What's the key to entrepreneurial success? That is probably the question I am most often asked. I don't believe there is only one answer to that question, but here are a few factors to consider:
- Treat your people well. Your business is only as good as the people who work for you. Treat them with respect and dignity, and chances are, that's how they'll handle your clients and customers. Employees want more than a paycheck from you. Give them a forum to make suggestions, allow them to make decisions and let them feel they truly make a difference to your company.
- Listen to your customers. Sounds so basic, I know, but you'd be surprised how many businesses don't. Talk to your customers (e-mail is a great way to do this, but don't spam them). Ask for their suggestions. Pay attention to their feedback. They know what they want and what you are and are not giving them.
- Sell, sell, sell. Marketing and sales are the keys to any business' survival. Even the best products or services will go unbought if no one knows they exist. Clever marketing can turn OK products into sales phenomena. Take Domino's Pizza. They took two ordinary concepts (pizza and food delivery), added a marketing promise (getting you your pizza in a half an hour or your money back) and made billions of dollars.
- Be flexible. One of the factors that sets you apart from your corporate brethren is your ability to turn on a dime. As your company grows, it's easy for you to get bogged down with what you're doing and lose this trait. Make sure as you grow, you don't become so myopically focused on what you're doing that you can't quickly change direction.
- Admit your weaknesses. Don't try to do it all yourself. Many entrepreneurs tend to define themselves as Superman or Wonder Woman, thinking no one can do as good a job as they can when it comes to their businesses. And so many of you are blind to your own faults. None of us is perfect. Understand what your weaknesses are, and make sure you're not gumming up the works by micromanaging or doing tasks you're just not well-suited for.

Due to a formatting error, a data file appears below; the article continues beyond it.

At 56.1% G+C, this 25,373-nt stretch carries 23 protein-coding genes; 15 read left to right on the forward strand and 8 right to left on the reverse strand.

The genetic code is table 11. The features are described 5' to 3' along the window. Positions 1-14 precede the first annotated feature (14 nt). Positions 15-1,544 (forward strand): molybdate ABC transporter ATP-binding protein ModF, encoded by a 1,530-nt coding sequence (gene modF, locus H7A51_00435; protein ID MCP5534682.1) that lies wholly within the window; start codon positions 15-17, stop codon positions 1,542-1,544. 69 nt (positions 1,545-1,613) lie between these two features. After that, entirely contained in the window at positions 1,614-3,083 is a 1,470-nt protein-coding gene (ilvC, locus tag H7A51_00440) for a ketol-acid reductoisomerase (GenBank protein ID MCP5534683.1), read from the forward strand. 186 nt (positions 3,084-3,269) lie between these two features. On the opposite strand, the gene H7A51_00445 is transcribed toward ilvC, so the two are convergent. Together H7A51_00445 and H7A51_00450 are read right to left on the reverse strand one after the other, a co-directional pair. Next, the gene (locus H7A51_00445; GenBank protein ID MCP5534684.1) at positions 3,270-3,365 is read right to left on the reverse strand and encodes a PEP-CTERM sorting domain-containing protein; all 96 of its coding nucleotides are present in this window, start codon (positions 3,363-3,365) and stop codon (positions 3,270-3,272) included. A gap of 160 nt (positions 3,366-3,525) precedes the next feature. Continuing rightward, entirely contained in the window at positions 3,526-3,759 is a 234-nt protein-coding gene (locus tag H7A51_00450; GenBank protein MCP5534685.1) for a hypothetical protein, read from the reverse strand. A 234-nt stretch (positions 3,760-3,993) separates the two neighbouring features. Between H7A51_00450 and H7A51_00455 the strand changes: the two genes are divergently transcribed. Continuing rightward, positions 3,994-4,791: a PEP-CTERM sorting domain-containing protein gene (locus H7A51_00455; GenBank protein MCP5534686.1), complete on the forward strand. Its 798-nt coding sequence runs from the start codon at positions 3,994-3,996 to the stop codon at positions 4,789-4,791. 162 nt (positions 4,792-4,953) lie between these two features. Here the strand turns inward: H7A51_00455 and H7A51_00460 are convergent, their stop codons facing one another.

- Check your ego. Entrepreneurial companies are more dependent than larger enterprises on teamwork. And just because you're the boss doesn't mean you're not a part of the team. "Because I said so" may work when you're talking to a toddler, but it won't motivate your staff.
- Embrace change. Change is scary for most of us. But you didn't let fear interfere with you becoming an entrepreneur, so don't let it stop you now. I've said it before, but I truly believe this is key to your success: If it ain't broke, go ahead and break it.
- Stay on the sunny side of the street. As you well know, being an entrepreneur can be tough. There's a lot of rejection, a lot of mistakes, a lot of challenges. But you're only going to succeed if you know you're going to. So while you can allow yourself an occasional wallow, make sure you get out of the negative mud quickly and, as the old ditty goes, accentuate the positive.
- Out of the mouths of babes: Executive editor Maria Anton's 1-year old daughter, Alexandra, knows four words. She is only one short of the lexicon of a successful entrepreneur. Her first word was "uh-oh." When you make a mistake, admit it. This clears the air and allows you and your staff to take corrective action. Next came "thank you." This one's obvious: Always acknowledge a gift, a kindness or a good deed. Her third word was "hi," which she says with a six-toothed grin. If you're in retail, it's especially important to greet all customers with a smile and a warm "hello." And finally there's "no." Saying "no" is an important component of managing time and projects. And even though I told you earlier to keep your ego in check, there will be times you need to say "no" to clients, customers and staff.
Maria thinks Alexandra said "yes" last night. And that would round out all the words you really need to succeed. "Yes" is an extraordinarily powerful word. Make sure you use it wisely.